NY Times: Across U.S. Companies, Tax Rates Vary Greatly – Interactive Feature

Things That Scare Other People’s Dogs Do Not Scare Our Dog

We went out to watch the city of Irvine fireworks show. Best use of our tax dollars since last year’s show! As we drove back to the house, I said, “I hope the fireworks didn’t scare Lightning.” He was asleep on his bed. He’s not scared of anything. Read more →

Drive Me to the Junkyard in my Cadillac

Well buddy when I die throw my body in the back And drive me to the junkyard in my Cadillac — Bruce Springsteen, “Cadillac Ranch” Say goodbye to that $500 deductible insurance plan and the $20 co-payment for a doctor’s office visit. They are likely to become luxuries of the past. . . . Then blame — or credit —… Read more →

eEconomics – Tax Inequality in America

Read more →

Tax Rate Hike and Increased Unemployment Payments on the Same Day

According to this White House press release, the federal government is ringing in the new year by simultaneously raising tax rates (i.e., penalizing people for working) and extending payments to two million people who do not work (i.e., rewarding people for playing Xbox). Has this ever happened before at any time in the history of the U.S. (or anywhere else… Read more →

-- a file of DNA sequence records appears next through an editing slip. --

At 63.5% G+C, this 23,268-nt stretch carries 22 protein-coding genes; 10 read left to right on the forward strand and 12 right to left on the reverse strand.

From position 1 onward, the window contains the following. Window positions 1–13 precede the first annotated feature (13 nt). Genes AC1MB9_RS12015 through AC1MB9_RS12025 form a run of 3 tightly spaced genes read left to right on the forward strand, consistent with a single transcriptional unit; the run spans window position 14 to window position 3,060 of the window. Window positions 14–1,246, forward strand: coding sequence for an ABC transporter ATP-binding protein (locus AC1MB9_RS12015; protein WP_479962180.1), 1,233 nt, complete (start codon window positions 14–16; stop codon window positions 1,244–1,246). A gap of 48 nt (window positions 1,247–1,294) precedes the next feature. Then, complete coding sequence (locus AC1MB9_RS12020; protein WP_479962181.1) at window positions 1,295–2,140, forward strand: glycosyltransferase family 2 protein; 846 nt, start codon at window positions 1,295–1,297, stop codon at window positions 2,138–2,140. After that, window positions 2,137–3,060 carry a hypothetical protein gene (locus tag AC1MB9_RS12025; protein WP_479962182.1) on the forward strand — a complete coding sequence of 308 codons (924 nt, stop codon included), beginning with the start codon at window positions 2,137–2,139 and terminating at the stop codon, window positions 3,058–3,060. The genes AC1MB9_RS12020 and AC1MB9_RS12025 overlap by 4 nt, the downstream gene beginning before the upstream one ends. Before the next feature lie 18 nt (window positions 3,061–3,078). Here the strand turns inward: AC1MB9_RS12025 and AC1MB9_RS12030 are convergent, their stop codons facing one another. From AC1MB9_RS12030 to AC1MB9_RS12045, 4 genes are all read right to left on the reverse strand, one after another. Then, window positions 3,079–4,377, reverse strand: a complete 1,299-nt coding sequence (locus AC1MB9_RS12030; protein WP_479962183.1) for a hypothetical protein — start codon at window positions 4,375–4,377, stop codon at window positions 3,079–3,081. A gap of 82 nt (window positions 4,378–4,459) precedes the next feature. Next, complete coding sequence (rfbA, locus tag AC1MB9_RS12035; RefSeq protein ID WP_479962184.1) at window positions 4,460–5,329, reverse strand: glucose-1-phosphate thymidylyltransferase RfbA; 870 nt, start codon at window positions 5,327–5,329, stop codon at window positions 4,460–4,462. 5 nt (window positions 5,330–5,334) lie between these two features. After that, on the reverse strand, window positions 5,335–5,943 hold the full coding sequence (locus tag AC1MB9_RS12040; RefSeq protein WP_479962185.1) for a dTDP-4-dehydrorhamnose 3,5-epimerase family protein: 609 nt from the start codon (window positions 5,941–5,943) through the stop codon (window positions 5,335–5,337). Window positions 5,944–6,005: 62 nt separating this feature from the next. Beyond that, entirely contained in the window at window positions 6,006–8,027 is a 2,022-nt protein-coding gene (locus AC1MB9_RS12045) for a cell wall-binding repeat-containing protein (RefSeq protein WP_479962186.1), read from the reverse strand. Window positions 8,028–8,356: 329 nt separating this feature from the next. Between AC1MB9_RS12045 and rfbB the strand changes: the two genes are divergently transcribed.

I Don’t Understand What Warren Buffett is Talking About

In an op-ed for the New York Times, Warren Buffett argues that higher taxes won’t keep the super-rich from trying to make money: Suppose that an investor you admire and trust comes to you with an investment idea. “This is a good one,” he says enthusiastically. “I’m in it, and I think you should be, too.” Would your reply possibly… Read more →

No Surprises in Berkeley

Final election counts are in for Berkeley, CA, the most liberal city in America. Let’s start with the presidential election, where Mitt Romney was able to edge out Jill Stein for second place: Barack Obama, Democrat – 90.3% Mitt Romney, Republican – 4.6% Jill Stein, Green Party – 3.2% California ballot proposition results included: Proposition 30, a measure to increase… Read more →

Next Page »